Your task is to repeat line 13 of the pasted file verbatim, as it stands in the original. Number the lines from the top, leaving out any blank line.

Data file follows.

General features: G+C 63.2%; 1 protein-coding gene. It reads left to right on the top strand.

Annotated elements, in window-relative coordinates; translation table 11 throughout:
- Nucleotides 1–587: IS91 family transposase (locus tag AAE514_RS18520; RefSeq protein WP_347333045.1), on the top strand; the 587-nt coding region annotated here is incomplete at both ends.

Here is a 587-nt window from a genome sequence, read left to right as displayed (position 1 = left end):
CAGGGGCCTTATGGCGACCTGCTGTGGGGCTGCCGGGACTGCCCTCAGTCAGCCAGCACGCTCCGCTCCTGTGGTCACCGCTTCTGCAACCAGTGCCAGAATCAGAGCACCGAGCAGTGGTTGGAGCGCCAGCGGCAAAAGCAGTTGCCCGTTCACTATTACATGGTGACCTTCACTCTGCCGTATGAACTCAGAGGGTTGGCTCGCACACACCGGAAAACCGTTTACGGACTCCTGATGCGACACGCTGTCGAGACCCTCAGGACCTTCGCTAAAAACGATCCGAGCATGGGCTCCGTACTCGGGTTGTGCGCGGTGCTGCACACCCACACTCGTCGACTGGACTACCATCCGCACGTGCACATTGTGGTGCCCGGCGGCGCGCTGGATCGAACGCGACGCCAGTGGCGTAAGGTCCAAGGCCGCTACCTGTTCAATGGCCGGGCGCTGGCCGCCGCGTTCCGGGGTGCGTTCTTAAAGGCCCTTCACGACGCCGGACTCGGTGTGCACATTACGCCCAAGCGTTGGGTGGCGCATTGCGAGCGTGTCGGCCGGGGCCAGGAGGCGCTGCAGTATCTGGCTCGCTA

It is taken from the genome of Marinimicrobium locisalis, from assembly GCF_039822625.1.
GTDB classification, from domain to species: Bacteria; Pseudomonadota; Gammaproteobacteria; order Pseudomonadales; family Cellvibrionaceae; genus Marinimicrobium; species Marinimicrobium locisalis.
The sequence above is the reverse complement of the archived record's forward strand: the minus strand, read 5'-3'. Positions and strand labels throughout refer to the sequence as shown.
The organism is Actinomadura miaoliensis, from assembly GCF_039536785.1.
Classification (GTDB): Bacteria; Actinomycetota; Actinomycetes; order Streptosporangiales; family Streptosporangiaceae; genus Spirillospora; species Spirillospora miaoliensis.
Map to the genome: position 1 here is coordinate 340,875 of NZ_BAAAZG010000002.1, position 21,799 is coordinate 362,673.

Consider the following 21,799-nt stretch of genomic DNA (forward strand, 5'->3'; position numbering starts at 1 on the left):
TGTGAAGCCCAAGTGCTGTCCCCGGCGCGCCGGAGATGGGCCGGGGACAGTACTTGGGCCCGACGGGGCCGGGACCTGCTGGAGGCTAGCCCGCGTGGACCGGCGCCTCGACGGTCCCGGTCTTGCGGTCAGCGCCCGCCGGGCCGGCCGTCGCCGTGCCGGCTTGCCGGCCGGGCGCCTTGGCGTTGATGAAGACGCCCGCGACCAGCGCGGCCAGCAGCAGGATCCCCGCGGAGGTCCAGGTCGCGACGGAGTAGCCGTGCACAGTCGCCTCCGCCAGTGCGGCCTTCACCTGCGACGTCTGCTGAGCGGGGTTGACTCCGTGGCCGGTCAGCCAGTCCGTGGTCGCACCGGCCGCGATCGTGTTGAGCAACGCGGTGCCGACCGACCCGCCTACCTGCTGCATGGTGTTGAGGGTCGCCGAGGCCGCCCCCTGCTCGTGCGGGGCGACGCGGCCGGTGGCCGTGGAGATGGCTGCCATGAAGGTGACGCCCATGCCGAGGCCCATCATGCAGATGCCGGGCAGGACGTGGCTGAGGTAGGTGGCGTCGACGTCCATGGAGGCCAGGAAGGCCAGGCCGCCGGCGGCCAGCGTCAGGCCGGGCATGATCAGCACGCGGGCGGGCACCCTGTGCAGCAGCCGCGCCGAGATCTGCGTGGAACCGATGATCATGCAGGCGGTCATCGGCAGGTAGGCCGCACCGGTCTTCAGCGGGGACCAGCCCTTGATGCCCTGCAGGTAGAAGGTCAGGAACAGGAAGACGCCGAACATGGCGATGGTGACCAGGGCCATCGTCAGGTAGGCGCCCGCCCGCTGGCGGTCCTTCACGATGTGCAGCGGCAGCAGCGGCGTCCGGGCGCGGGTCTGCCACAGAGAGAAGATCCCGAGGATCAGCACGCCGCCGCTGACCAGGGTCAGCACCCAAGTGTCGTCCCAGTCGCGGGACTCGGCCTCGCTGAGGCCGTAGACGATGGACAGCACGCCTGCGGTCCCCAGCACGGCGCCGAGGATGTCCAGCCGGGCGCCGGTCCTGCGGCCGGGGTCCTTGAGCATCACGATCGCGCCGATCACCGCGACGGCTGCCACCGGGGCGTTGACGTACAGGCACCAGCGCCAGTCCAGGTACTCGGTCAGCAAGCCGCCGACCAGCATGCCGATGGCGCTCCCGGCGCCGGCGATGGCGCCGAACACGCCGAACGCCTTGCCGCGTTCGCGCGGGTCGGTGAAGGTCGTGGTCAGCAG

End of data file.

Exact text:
TGTGAAGCCCAAGTGCTGTCCCCGGCGCGCCGGAGATGGGCCGGGGACAGTACTTGGGCCCGACGGGGCCGGGACCTGCTGGAGGCTAGCCCGCGTGGACCGGCGCCTCGACGGTCCCGGTCTTGCGGTCAGCGCCCGCCGGGCCGGCCGTCGCCGTGCCGGCTTGCCGGCCGGGCGCCTTGGCGTTGATGAAGACGCCCGCGACCAGCGCGGCCAGCAGCAGGATCCCCGCGGAGGTCCAGGTCGCGACGGAGTAGCCGTGCACAGTCGCCTCCGCCAGTGCGGCCTTCACCTGCGACGTCTGCTGAGCGGGGTTGACTCCGTGGCCGGTCAGCCAGTCCGTGGTCGCACCGGCCGCGATCGTGTTGAGCAACGCGGTGCCGACCGACCCGCCTACCTGCTGCATGGTGTTGAGGGTCGCCGAGGCCGCCCCCTGCTCGTGCGGGGCGACGCGGCCGGTGGCCGTGGAGATGGCTGCCATGAAGGTGACGCCCATGCCGAGGCCCATCATGCAGATGCCGGGCAGGACGTGGCTGAGGTAGGTGGCGTCGACGTCCATGGAGGCCAGGAAGGCCAGGCCGCCGGCGGCCAGCGTCAGGCCGGGCATGATCAGCACGCGGGCGGGCACCCTGTGCAGCAGCCGCGCCGAGATCTGCGTGGAACCGATGATCATGCAGGCGGTCATCGGCAGGTAGGCCGCACCGGTCTTCAGCGGGGACCAGCCCTTGATGCCCTGCAGGTAGAAGGTCAGGAACAGGAAGACGCCGAACATGGCGATGGTGACCAGGGCCATCGTCAGGTAGGCGCCCGCCCGCTGGCGGTCCTTCACGATGTGCAGCGGCAGCAGCGGCGTCCGGGCGCGGGTCTGCCACAGAGAGAAGATCCCGAGGATCAGCACGCCGCCGCTGACCAGGGTCAGCACCCAAGTGTCGTCCCAGTCGCGGGACTCGGCCTCGCTGAGGCCGTAGACGATGGACAGCACGCCTGCGGTCCCCAGCACGGCGCCGAGGATGTCCAGCCGGGCGCCGGTCCTGCGGCCGGGGTCCTTGAGCATCACGATCGCGCCGATCACCGCGACGGCTGCCACCGGGGCGTTGACGTACAGGCACCAGCGCCAGTCCAGGTACTCGGTCAGCAAGCCGCCGACCAGCATGCCGATGGCGCTCCCGGCGCCGGCGATGGCGCCGAACACGCCGAACGCCTTGCCGCGTTCGCGCGGGTCGGTGAAGGTCGTGGTCAGCAG